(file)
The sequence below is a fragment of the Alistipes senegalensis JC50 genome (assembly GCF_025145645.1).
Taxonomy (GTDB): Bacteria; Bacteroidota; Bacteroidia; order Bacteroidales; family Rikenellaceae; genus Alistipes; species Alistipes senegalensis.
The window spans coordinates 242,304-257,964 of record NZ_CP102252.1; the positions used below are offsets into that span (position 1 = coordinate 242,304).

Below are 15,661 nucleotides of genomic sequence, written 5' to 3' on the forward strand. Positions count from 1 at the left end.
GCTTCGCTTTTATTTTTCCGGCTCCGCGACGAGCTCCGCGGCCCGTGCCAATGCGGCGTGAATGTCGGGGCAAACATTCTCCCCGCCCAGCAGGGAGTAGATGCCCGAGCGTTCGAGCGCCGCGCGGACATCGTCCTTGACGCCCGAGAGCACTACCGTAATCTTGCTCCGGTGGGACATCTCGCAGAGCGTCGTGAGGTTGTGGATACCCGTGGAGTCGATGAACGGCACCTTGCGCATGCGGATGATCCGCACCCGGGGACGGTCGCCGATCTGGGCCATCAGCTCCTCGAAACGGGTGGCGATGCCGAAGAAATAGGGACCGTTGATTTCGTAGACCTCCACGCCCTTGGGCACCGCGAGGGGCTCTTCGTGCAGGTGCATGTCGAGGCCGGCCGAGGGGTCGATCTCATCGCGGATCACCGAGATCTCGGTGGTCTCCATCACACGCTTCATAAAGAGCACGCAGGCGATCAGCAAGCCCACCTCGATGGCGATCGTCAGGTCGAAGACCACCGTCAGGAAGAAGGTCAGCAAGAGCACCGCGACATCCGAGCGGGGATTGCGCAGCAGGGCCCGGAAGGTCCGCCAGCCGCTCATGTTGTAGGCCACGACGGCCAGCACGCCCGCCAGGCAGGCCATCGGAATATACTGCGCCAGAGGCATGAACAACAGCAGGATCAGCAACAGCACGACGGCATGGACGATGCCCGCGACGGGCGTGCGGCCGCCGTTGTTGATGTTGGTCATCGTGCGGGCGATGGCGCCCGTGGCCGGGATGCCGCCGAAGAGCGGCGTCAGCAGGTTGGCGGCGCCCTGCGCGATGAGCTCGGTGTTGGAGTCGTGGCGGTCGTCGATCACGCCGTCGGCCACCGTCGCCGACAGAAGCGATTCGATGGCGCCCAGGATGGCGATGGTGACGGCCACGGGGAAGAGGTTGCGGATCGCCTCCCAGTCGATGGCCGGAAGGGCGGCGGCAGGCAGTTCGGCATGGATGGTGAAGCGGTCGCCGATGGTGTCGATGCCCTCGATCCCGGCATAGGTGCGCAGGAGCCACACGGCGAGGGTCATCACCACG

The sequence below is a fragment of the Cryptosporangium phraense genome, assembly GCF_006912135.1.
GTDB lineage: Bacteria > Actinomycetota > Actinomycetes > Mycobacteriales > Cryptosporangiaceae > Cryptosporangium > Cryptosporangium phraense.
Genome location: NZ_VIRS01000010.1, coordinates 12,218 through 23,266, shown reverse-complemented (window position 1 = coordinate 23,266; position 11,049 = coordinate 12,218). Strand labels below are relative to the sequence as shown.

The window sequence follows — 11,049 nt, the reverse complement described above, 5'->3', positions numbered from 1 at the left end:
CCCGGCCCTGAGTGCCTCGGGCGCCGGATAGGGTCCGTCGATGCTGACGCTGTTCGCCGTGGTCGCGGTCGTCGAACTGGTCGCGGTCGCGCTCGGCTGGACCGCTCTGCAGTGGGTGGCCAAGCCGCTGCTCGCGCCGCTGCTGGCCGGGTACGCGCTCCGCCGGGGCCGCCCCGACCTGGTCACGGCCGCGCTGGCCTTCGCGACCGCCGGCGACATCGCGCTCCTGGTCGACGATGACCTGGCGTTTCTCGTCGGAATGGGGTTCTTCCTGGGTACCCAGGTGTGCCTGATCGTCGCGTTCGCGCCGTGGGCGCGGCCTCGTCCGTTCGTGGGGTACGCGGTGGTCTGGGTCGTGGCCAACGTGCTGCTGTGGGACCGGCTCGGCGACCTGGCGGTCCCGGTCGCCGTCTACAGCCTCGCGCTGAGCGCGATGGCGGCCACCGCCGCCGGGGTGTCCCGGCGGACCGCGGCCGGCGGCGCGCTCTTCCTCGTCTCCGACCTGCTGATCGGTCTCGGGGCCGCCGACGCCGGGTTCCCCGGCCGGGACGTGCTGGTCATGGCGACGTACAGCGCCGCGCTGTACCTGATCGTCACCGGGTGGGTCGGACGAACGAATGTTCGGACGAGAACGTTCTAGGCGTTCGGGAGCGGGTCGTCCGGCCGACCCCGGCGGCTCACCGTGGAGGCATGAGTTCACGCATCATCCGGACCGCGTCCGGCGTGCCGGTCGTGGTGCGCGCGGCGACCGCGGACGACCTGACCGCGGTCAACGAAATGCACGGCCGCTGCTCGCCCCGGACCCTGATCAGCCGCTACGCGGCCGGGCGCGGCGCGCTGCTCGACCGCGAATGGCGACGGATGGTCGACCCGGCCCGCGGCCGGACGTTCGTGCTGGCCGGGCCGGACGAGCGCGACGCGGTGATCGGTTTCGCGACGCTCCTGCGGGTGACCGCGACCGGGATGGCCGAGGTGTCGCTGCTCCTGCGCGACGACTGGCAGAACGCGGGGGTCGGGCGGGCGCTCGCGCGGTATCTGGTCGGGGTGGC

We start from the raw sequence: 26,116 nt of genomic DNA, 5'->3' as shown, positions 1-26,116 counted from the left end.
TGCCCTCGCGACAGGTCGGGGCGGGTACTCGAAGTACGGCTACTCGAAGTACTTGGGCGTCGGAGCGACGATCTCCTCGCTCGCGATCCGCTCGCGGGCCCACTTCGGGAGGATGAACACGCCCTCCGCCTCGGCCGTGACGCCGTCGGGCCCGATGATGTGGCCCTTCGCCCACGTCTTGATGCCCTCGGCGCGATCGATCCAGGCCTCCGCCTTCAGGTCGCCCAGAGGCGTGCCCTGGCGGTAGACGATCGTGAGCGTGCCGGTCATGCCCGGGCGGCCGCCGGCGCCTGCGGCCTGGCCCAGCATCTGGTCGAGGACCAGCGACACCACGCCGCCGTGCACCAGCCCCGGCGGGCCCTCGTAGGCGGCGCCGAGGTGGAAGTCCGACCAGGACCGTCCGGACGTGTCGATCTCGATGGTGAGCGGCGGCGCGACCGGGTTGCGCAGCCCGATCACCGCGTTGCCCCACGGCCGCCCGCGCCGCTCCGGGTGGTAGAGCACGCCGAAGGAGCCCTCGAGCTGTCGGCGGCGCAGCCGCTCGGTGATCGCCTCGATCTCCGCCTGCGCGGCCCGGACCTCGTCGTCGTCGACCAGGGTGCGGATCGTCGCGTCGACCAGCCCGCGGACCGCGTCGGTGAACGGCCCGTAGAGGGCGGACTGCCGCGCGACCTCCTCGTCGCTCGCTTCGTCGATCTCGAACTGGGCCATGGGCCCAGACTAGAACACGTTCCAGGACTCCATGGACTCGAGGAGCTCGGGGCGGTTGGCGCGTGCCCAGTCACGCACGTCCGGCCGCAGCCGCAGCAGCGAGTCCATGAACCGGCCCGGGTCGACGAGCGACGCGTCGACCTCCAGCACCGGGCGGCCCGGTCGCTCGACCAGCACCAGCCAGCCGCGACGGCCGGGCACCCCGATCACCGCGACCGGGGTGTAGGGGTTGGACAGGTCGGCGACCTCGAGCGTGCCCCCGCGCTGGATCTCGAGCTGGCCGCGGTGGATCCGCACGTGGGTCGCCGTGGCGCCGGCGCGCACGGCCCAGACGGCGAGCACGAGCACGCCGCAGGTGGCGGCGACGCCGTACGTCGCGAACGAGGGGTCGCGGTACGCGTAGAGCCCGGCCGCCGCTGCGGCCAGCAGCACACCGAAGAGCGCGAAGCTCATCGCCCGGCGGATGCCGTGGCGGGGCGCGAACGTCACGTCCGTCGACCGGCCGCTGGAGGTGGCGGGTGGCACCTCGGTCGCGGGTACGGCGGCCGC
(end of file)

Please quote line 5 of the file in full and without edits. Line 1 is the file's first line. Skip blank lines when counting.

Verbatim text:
GCTTCGCTTTTATTTTTCCGGCTCCGCGACGAGCTCCGCGGCCCGTGCCAATGCGGCGTGAATGTCGGGGCAAACATTCTCCCCGCCCAGCAGGGAGTAGATGCCCGAGCGTTCGAGCGCCGCGCGGACATCGTCCTTGACGCCCGAGAGCACTACCGTAATCTTGCTCCGGTGGGACATCTCGCAGAGCGTCGTGAGGTTGTGGATACCCGTGGAGTCGATGAACGGCACCTTGCGCATGCGGATGATCCGCACCCGGGGACGGTCGCCGATCTGGGCCATCAGCTCCTCGAAACGGGTGGCGATGCCGAAGAAATAGGGACCGTTGATTTCGTAGACCTCCACGCCCTTGGGCACCGCGAGGGGCTCTTCGTGCAGGTGCATGTCGAGGCCGGCCGAGGGGTCGATCTCATCGCGGATCACCGAGATCTCGGTGGTCTCCATCACACGCTTCATAAAGAGCACGCAGGCGATCAGCAAGCCCACCTCGATGGCGATCGTCAGGTCGAAGACCACCGTCAGGAAGAAGGTCAGCAAGAGCACCGCGACATCCGAGCGGGGATTGCGCAGCAGGGCCCGGAAGGTCCGCCAGCCGCTCATGTTGTAGGCCACGACGGCCAGCACGCCCGCCAGGCAGGCCATCGGAATATACTGCGCCAGAGGCATGAACAACAGCAGGATCAGCAACAGCACGACGGCATGGACGATGCCCGCGACGGGCGTGCGGCCGCCGTTGTTGATGTTGGTCATCGTGCGGGCGATGGCGCCCGTGGCCGGGATGCCGCCGAAGAGCGGCGTCAGCAGGTTGGCGGCGCCCTGCGCGATGAGCTCGGTGTTGGAGTCGTGGCGGTCGTCGATCACGCCGTCGGCCACCGTCGCCGACAGAAGCGATTCGATGGCGCCCAGGATGGCGATGGTGACGGCCACGGGGAAGAGGTTGCGGATCGCCTCCCAGTCGATGGCCGGAAGGGCGGCGGCAGGCAGTTCGGCATGGATGGTGAAGCGGTCGCCGATGGTGTCGATGCCCTCGATCCCGGCATAGGTGCGCAGGAGCCACACGGCGAGGGTCATCACCACG